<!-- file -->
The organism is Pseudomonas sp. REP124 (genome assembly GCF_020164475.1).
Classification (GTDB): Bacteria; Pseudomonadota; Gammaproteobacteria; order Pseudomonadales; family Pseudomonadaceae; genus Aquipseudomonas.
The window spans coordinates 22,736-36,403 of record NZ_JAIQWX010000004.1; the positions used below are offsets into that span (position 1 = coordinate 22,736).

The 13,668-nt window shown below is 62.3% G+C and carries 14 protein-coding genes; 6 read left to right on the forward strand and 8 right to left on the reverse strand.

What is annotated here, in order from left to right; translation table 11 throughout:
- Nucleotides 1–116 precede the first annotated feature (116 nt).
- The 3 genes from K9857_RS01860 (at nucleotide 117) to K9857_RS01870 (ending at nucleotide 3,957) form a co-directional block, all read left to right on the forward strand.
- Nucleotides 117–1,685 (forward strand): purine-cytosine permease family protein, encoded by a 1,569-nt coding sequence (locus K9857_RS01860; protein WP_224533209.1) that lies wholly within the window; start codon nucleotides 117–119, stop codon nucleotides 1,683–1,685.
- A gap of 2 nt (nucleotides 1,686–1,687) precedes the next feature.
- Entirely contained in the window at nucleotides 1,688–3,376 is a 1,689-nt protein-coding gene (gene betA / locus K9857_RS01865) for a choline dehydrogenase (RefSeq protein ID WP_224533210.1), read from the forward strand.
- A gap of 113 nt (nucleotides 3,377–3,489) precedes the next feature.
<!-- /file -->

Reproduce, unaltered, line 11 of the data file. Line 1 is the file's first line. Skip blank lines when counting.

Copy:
- A gap of 113 nt (nucleotides 3,377–3,489) precedes the next feature.